By Ron Jackson
Photo: Jeff Pamungkas
Simphiwe Vetyeka joined a select group of SA boxers when he won the IBO featherweight title at the weekend. By stopping Daud Cino Yordan in the final round of their fight in Jakarta, Indonesia, Vetyeka became one of those who won more than one “world” title. A total of 71 South Africans have now won 120 “world” titles, including 36 IBO belts. Vetyeka won his second IBO title when he took over Yordan’s title. He knocked the champion down in the last round. Yordan beat the count but soon afterwards the referee stopped the fight when the Indonesian was being battered and not fighting back. There was only 48 seconds left when the 12-round bout was stopped.
Vetyeka has had a rather stop-start career, often showing extraordinary talent but disappearing off the radar from time to time.
He was born in Mdantsane near East London on December 24 1980. He made his professional debut in January 2002 and won his first ten bouts in style before beating the experienced Khulie Makeba in February 2005 to claim the SA bantamweight title.
He retained the belt in defenses against Luthando Maqolo (tko 7), Sakhumzi Bongwana (tko 7), Wendy MacKenzie (tko 8), Siyabonga Nyanga (points 12) and Sakhumzi Bongwana (tko 4).
In May 2007 Vetyeka challenged Hozumi Hasegawa in Tokyo for the WBC bantamweight title. He put up a creditable performance but lost on points – 116-112 on two cards and 115-113.
He then defended his SA title against Ebenezer Tumane, Lubabalo Msutu, Nkqubela Gwazela and Nkosinathi Tshinhave, beating them all.
His breakthrough came on July 11 in 2009 when he outscored the experienced Eric Barcelona at Emperors Palace near Kempton Park to win the vacant IBO bantamweight belt.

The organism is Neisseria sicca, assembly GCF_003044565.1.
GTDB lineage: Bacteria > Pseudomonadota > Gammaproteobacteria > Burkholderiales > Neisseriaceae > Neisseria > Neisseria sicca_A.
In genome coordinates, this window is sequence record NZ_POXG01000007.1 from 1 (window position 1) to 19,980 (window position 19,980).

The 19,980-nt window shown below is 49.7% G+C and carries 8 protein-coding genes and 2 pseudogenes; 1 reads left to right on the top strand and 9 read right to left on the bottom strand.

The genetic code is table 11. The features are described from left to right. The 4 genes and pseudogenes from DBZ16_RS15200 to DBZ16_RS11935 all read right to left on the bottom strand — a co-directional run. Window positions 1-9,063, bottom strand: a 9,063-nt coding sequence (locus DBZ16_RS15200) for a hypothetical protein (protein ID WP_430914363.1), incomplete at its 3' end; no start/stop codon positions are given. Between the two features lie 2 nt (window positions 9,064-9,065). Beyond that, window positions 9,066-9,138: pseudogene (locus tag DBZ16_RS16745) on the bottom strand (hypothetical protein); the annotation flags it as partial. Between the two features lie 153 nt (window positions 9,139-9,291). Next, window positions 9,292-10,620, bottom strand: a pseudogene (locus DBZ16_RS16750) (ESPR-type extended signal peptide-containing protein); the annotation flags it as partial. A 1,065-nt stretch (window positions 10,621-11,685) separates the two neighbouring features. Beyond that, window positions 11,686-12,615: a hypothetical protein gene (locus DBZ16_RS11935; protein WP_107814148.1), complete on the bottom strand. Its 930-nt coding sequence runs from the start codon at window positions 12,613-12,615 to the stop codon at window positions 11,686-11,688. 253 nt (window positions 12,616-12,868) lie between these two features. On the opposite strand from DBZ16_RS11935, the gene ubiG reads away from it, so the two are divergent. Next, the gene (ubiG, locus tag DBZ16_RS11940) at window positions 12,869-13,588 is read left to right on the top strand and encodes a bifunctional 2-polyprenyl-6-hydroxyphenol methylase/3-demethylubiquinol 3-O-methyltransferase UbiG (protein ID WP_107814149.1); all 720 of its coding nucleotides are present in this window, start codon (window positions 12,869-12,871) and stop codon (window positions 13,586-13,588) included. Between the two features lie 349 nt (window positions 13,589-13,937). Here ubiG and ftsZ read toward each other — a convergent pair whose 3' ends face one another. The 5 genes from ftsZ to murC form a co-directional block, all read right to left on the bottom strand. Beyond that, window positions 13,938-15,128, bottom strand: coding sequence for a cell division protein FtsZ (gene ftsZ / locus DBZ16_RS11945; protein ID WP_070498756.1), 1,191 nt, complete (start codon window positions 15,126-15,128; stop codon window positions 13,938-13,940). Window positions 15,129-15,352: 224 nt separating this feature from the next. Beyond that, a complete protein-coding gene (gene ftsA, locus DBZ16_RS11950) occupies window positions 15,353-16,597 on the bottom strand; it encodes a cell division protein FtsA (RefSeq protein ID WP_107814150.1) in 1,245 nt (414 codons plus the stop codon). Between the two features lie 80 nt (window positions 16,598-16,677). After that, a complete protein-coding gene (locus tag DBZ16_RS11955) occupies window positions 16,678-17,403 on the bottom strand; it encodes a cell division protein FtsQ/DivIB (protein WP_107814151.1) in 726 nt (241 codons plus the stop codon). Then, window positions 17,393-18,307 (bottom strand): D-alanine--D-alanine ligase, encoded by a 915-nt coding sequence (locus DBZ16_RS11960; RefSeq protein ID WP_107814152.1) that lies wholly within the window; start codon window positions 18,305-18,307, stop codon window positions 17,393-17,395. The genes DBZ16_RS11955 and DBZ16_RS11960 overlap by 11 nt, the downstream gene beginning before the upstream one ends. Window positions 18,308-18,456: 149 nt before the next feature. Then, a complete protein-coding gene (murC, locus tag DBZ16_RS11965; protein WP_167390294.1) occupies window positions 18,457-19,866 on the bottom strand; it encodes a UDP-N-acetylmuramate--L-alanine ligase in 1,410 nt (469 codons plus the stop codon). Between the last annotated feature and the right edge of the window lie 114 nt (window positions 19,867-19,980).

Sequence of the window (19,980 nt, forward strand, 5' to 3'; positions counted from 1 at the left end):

However, he never defended the title and had only two fights in the next two years, beating Roberto Leyva and Giovanni Caro and picking up the WBC international super-bantamweight title.
Last year he lost to Klaas Mboyane and stopped Sibusio Khumalo in low-key performances. At the age of 32 he seemed to be approaching the end of career.
But under the guidance of trainer Nick Durandt he got back into tiptop condition and was offered a chance to meet Yordan, a veteran with a record of 30-3, including 23 short-cut wins.
It was only the sixth fight in the past four years for Vetyeka, who improved his record to 25-2, 14 KOs and is likely to be kept much busier from now on.
Durandt upset over misinformation from Jakarta
Nick Durandt was highly upset about reports coming out of Jakarta that his fighter was behind before the stoppage in the twelfth round. According to Nick and Boxrec, judges Adam Height and Cherdchaichanon Sricharat had Vetyeka ahead 107-102 and judge Steve Marshall had him in front 108-101 going into the last round.
Durandt went on further to say that they now want a unification match with Chris John and he is confident that Vetyeka can win the fight against the ageing Indonesian.